The first was what I read in Osho’s Book of Understanding where he talks about the value of things. For example, let’s say all of us start wearing clear quartz crystals and it becomes very popular, so popular in fact that everyone starts wanting it. Because of our attachments to this world of things, a clear quartz crystal would suddenly become of very high value! It won’t even be surprising that it surpasses that of a diamond. Why? Because of the “value” we put on it. It’s the same with the Apple products. They offer the same things as other products but because of the hype and the “value” that has been put on it (and of course whatever cut throat business conduct is done), it becomes really expensive. So money really is just pieces of printed paper …and if we really sit and think about it, it makes us all seem quite silly.

    On the other hand, we as a society in general have this terrible issue of self worth that we don’t think we deserve abundance in the form of wealth. Some who have take this “spiritual journey” seem to condemn money as not being part of this journey! Money has been given the sad verdict of being the root of all evil…and so we don’t exercise our right to the infinite abundance that we have at our disposal.

    Two contrasting thoughts…but not really. We don’t need to shun money, we don’t need to worship it either. We just need to get our heads together and realize that though money isn’t everything and we don’t need to become so attached to it, we can still enjoy it…

    You know?


    • I also have the same two opposing thoughts and I do not really see a problem in it. I have also been thinking how our problems with money so often cover up so many other psychological issues. Thank you for a great comment, I really appreciate it.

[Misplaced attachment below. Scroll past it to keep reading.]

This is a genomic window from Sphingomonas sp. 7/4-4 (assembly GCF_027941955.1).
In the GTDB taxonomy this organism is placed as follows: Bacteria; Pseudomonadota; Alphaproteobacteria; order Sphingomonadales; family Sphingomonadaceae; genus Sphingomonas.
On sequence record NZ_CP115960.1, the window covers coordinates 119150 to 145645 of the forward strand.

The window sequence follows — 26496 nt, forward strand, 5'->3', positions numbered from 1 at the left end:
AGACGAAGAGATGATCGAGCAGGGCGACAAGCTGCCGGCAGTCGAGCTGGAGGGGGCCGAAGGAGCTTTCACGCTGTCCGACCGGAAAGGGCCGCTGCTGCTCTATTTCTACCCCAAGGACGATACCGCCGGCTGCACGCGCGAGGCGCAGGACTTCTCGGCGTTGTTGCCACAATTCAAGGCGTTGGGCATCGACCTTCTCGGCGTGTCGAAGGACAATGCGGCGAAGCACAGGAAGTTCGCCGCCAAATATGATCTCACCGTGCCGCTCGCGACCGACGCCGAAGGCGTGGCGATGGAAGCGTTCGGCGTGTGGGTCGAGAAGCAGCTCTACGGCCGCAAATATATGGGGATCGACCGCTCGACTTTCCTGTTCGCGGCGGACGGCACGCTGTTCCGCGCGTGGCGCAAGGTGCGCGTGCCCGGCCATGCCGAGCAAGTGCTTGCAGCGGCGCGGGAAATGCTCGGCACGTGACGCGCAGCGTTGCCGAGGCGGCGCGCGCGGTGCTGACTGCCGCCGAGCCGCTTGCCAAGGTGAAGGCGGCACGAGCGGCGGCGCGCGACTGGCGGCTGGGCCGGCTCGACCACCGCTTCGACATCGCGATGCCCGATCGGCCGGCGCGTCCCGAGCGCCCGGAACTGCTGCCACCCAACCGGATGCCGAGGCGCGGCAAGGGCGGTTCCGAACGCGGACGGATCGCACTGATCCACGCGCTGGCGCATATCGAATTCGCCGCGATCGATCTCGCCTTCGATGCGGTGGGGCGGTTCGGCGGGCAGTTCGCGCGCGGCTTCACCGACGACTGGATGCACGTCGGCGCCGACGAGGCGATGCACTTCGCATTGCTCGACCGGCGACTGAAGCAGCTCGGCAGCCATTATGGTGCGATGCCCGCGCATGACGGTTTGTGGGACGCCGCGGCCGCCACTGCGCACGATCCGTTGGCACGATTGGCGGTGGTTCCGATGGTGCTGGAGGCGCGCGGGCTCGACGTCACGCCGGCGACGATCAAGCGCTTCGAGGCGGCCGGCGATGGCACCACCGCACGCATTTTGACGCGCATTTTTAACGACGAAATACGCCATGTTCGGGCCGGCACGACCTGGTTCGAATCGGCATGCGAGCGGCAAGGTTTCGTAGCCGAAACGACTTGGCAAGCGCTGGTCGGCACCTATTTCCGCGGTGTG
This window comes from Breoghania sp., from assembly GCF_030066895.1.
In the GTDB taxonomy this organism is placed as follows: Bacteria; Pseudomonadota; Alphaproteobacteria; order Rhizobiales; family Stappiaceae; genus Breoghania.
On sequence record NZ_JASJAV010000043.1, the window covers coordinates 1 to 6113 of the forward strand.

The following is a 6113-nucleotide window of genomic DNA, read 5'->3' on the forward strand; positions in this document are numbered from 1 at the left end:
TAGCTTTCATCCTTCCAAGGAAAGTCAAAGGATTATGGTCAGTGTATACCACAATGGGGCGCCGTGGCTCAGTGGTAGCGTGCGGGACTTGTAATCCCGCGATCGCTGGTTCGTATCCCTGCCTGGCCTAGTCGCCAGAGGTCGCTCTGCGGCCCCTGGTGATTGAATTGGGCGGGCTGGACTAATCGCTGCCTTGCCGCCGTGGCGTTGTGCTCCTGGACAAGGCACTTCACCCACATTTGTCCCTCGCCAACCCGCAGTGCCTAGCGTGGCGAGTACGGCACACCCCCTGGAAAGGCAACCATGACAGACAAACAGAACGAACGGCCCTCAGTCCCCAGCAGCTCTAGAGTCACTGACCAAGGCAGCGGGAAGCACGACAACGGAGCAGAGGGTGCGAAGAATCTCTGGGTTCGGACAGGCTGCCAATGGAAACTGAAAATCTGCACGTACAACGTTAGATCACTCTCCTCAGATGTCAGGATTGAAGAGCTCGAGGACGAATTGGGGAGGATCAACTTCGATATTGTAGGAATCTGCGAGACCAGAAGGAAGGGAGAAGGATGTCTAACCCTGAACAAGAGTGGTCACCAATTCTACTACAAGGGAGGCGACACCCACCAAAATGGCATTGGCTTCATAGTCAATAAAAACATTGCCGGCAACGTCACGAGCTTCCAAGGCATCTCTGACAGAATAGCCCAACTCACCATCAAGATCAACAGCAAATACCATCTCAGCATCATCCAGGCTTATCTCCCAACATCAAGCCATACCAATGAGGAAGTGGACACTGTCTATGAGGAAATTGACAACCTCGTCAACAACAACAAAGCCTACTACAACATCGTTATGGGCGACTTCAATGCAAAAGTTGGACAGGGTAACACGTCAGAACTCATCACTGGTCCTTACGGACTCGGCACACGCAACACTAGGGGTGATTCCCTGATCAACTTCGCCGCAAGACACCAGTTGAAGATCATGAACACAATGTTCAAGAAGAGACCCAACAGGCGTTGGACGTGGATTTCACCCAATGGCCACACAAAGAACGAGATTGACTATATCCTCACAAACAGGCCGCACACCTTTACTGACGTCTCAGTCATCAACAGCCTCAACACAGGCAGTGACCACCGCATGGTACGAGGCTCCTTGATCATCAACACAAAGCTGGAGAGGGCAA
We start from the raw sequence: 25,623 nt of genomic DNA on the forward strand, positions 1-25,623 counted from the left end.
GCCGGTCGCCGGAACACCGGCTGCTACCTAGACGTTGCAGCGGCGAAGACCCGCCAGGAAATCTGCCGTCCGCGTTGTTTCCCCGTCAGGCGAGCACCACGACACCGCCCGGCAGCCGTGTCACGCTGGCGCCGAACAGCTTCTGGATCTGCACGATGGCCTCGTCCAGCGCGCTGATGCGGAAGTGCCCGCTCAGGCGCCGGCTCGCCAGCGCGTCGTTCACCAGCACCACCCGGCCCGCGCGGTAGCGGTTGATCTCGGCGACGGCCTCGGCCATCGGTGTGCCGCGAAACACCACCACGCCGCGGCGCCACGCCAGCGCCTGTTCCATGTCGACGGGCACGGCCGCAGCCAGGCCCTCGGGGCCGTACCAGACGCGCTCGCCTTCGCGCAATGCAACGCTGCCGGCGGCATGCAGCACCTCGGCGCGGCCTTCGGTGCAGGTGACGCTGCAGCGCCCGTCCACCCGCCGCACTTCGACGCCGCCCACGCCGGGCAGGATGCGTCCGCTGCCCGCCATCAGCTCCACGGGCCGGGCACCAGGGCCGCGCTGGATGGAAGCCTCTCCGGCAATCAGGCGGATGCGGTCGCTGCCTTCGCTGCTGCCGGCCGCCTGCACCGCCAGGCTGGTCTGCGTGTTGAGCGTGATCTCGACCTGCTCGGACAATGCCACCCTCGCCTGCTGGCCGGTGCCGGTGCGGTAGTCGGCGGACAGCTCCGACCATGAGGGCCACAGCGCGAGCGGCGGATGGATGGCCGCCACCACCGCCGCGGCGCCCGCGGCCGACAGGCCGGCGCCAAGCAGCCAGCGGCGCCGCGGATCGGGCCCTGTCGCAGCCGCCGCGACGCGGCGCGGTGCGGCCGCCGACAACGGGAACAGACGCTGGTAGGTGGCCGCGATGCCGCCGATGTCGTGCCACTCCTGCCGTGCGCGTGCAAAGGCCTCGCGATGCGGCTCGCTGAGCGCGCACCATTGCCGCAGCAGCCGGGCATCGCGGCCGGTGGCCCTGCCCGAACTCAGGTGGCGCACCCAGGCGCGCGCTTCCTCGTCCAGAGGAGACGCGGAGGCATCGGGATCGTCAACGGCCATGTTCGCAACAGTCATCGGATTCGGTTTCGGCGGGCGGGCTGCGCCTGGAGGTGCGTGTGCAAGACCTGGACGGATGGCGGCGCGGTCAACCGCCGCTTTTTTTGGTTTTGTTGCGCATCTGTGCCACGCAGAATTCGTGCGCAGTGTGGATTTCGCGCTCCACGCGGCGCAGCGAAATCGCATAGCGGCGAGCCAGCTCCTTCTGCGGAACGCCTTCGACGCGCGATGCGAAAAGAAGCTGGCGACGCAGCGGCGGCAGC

2. What a rich post with such wealth of interesting symbols around money. It somewhat conjured up to my mind an ancient Jewish parable with the rabbi explaining the poor “filthy” rich man (who called on him for solace) the difference between a mirror and a window: the only difference being that a window without the silver coating, lets us see others; while mirrors lets us see only ourselves.
    I’ve just watched the opening scene of Margin Call on youtube
    I was taken aback, when I saw the assistant HR, doing the slick firing, hands the senior employee a brochure with a picture of a yacht on an untroubled sea to handle ” the transition” to unemployment. Chilling. Life’s a raft 😉


  3. Don says:

    Another fascinating post Monika. Loved the take on the symbol of the bull being connected to the origin of money. Always wondered where the term ” the market being Bullish” came from.Precisely why I enjoy your posts so much. One always unwraps a surprise.

    “David Applebaum asserts that Juno Moneta warns us that money is just a mind-invented means of measure (the words “money,” “mind” and “measure” have the same etymological root) – it has no value in itself.”

    Reading this quote it amazes where we started out and how we have given money a life of its own. Like an unconscious, fragmented piece of the personality it has separated and taken on the life of a neurosis. No wonder Sri Aurobindo says ” The seekers or keepers of wealth are more often possessed rather than its possessors.” You can only be overwhelmed and captured by that which has a life of its own. And that is I’m afraid what we have given it. Now to move back again to being the to possessor is a long hard and painful road back. I’m thankful for the voices who are beginning to articulate that road back.